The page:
Firstly you need to determine/state whether you are using a database application, such as Access, MtSQL or MS SQL and programming them to do create this application, or are you using a programming development tool such as Visual Studio, ASP.NET, PHP or the like, as the solution and guidance will be different for each.
In terms of the data design, you should store the data necessary to identify each employee uniquely and each data point per employee needed to calculate their payroll. You should then store the generic (applys to all employees) such as tax rates, in separate tables and call on it to calculate wages and other paystub data.
For instance, the employee first and last names and tax ID should be a sufficient unique identifier. Create a table for just employees, their names, tax ID, start date, schedule, pay rate, number of deductions, direct bank payment data, etc., and whatever else you decide you need for each employee. You can calculate their wages by multiplying their rate by their schedule and applying the appropriate tax rate and medical/witholding deductions as you go, so calculated data does not need to be stored and consume database space. 
You'll likely need a separate table for common data such as tax rates, one for deductions/witholdings, one for holidays, one for vacation accrual rates, one for medical rates, etc. This data if common to employees does not need to be stored per individual, as that would cause redundant replication of data. If the employees are on an hourly rate, rather than a set salary/wage, then you'll need a table of worked hours per employee, akin to their timesheet data. If you use a timesheet/timecard, the entering and storing only the totals and keeping the physical timesheet for backup records should suffice.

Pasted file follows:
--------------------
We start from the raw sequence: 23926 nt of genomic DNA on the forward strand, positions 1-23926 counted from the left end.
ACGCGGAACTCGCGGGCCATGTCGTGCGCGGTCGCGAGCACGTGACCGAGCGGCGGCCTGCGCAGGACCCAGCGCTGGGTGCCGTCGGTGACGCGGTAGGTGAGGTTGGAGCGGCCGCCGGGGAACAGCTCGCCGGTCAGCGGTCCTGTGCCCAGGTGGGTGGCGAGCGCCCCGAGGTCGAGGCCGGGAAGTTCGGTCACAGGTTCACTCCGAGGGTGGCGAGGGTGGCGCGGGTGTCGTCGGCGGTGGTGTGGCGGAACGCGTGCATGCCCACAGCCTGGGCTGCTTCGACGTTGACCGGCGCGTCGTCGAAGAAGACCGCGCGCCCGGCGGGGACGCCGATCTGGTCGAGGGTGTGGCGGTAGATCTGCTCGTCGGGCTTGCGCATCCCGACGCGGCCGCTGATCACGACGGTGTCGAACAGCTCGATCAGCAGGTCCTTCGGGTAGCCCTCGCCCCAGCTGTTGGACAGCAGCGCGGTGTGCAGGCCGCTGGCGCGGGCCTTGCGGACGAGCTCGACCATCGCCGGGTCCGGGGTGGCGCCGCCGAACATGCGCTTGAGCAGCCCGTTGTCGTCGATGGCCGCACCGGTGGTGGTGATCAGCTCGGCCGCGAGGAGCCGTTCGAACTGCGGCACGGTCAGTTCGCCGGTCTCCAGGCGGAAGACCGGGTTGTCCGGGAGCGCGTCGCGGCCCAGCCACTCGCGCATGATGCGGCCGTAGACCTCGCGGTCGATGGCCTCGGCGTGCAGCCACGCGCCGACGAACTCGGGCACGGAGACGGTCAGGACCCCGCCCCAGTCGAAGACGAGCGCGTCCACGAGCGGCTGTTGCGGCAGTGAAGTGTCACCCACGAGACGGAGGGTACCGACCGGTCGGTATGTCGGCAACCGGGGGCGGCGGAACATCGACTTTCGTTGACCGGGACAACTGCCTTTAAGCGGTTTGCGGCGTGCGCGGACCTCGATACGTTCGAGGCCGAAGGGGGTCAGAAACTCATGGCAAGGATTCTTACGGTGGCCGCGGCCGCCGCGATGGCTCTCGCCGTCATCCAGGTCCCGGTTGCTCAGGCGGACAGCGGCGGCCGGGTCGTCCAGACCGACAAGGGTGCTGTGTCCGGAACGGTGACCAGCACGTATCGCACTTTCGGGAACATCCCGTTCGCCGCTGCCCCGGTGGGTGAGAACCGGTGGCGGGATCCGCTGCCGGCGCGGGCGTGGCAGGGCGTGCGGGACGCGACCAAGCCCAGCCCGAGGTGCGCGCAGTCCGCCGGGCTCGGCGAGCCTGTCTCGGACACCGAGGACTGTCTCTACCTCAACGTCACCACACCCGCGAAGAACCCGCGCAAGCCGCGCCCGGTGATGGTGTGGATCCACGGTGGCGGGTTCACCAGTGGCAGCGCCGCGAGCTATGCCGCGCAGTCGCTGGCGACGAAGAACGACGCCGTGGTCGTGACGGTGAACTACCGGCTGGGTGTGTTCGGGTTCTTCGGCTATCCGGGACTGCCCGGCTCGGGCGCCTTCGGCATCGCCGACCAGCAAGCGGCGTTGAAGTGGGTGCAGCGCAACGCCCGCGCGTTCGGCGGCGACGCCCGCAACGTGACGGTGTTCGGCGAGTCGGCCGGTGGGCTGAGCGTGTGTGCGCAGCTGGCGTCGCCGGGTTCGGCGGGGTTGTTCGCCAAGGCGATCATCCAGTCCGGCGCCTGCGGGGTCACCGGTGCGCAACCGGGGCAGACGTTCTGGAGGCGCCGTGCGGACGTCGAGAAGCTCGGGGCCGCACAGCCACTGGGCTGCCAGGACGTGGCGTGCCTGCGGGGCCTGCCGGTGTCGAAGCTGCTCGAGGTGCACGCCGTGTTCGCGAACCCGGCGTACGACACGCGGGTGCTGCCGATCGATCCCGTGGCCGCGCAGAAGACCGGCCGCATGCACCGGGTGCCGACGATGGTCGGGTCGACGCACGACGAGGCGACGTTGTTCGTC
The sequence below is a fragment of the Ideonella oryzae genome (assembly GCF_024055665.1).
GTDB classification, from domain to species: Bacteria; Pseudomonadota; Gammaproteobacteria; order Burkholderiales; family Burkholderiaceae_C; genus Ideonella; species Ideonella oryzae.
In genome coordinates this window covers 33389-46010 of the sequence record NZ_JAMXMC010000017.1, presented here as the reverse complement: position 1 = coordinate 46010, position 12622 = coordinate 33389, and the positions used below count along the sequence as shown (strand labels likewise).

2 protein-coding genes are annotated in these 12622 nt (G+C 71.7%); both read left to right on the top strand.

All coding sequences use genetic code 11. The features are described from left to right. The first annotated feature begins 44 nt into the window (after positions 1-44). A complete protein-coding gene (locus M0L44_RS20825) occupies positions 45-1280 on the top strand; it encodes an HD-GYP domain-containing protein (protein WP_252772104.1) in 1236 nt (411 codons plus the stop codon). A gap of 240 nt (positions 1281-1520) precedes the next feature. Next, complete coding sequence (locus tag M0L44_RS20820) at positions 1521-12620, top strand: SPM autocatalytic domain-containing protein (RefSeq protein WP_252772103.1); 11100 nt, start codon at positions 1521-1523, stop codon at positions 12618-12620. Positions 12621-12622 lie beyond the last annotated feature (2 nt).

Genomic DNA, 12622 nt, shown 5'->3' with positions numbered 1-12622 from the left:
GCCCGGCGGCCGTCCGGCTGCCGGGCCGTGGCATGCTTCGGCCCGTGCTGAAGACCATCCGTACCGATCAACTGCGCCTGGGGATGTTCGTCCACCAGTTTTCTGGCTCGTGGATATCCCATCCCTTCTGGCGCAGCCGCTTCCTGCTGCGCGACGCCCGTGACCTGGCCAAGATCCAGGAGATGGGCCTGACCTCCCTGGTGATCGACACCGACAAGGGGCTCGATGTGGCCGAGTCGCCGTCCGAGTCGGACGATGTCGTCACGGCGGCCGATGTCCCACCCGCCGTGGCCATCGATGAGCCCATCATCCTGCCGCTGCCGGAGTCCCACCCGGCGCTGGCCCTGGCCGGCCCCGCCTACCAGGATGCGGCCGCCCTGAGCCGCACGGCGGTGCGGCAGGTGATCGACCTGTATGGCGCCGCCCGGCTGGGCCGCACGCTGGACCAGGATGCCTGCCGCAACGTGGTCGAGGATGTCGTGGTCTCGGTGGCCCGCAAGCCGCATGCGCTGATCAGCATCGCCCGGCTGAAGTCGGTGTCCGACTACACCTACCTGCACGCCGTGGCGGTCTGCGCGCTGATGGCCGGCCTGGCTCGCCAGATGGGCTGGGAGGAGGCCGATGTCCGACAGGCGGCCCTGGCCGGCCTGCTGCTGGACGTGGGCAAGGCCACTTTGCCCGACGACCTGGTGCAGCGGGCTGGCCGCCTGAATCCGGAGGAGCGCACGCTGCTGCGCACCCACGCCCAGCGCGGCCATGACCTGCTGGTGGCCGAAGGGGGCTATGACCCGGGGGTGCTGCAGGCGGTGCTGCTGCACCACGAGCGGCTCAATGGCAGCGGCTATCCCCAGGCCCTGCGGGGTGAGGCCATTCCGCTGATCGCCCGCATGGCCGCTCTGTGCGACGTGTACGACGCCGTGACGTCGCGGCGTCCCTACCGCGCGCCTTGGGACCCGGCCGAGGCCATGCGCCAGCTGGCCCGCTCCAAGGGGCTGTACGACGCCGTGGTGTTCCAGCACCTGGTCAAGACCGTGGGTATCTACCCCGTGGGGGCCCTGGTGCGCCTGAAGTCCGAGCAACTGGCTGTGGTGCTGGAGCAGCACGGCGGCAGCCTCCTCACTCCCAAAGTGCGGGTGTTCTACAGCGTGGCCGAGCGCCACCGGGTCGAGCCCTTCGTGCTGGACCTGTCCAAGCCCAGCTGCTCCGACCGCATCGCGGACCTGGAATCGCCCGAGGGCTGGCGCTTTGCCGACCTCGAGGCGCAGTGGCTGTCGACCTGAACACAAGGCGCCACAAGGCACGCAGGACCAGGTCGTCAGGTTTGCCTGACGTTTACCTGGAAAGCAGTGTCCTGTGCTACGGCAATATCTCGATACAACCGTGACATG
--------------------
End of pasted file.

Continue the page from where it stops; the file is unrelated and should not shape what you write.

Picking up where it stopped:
Once you design and populate your database as suggested above, then it's a relatively-simple task of calculating the computed paystub data and storing the salient resulting datapoints for the record.
Consider a reporting application, such as Crystal Reports, for your printing needs, as its far easier to configure Crystal or similar product to format reports, paystubs, checks, etc., than coding these from scratch.
Hope this helps.

Dec 25, 2008 | Computers & Internet